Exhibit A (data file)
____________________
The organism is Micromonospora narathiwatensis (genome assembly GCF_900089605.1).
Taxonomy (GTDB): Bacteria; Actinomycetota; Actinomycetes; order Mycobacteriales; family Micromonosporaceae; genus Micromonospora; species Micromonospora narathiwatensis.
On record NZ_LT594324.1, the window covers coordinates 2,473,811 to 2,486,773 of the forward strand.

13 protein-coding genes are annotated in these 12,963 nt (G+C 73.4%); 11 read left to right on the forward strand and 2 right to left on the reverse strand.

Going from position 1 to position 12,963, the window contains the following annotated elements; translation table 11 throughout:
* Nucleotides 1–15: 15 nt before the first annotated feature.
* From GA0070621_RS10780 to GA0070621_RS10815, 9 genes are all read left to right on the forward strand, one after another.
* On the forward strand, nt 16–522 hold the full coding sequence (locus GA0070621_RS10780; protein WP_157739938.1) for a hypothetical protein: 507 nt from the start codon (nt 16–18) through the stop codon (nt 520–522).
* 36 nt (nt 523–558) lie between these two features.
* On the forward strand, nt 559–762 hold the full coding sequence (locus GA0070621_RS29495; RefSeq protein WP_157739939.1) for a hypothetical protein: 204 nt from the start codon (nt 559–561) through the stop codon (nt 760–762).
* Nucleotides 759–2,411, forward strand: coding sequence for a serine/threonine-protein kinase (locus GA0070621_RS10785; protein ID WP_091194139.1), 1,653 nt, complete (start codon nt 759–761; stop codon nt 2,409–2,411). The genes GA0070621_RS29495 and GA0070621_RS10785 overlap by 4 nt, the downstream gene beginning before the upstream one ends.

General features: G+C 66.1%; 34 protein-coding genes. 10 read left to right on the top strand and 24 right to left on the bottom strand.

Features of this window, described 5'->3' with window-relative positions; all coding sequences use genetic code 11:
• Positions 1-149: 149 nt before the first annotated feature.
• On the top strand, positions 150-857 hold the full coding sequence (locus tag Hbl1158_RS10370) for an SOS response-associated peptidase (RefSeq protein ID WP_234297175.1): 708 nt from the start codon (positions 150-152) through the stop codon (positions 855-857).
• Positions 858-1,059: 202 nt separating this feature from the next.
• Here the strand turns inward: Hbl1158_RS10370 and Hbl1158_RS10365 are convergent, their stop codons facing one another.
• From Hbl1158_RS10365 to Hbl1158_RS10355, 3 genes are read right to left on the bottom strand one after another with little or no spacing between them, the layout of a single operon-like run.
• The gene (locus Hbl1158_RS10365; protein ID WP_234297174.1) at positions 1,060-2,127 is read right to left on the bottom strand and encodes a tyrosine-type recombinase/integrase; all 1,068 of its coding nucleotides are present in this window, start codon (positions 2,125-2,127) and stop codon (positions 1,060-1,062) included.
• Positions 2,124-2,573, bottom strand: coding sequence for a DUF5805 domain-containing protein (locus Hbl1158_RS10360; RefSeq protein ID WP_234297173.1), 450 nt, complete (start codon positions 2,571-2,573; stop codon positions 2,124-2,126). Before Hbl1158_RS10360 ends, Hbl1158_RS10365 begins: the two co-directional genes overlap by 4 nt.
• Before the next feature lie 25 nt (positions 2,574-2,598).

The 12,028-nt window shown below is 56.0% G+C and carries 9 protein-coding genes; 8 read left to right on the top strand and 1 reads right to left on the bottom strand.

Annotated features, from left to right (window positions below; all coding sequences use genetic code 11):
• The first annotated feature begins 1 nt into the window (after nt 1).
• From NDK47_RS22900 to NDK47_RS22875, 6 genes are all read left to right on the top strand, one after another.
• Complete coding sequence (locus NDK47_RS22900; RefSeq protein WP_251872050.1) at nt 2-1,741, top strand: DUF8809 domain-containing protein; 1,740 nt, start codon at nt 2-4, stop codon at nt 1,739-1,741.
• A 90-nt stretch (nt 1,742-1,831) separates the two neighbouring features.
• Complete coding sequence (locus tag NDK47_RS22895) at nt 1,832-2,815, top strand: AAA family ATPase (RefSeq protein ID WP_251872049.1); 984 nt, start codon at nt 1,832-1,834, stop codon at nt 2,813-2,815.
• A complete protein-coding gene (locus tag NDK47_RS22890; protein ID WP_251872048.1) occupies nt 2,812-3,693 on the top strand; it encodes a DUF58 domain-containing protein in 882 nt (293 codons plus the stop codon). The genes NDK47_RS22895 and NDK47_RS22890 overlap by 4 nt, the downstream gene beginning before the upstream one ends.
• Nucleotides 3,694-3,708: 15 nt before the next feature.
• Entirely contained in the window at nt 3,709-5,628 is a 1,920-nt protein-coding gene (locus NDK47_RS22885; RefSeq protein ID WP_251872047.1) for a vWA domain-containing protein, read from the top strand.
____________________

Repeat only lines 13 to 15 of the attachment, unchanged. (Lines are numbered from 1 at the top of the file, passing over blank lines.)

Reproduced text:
Features of this window, described 5'->3' with window-relative positions; all coding sequences use genetic code 11:
• Positions 1-149: 149 nt before the first annotated feature.
• On the top strand, positions 150-857 hold the full coding sequence (locus tag Hbl1158_RS10370) for an SOS response-associated peptidase (RefSeq protein ID WP_234297175.1): 708 nt from the start codon (positions 150-152) through the stop codon (positions 855-857).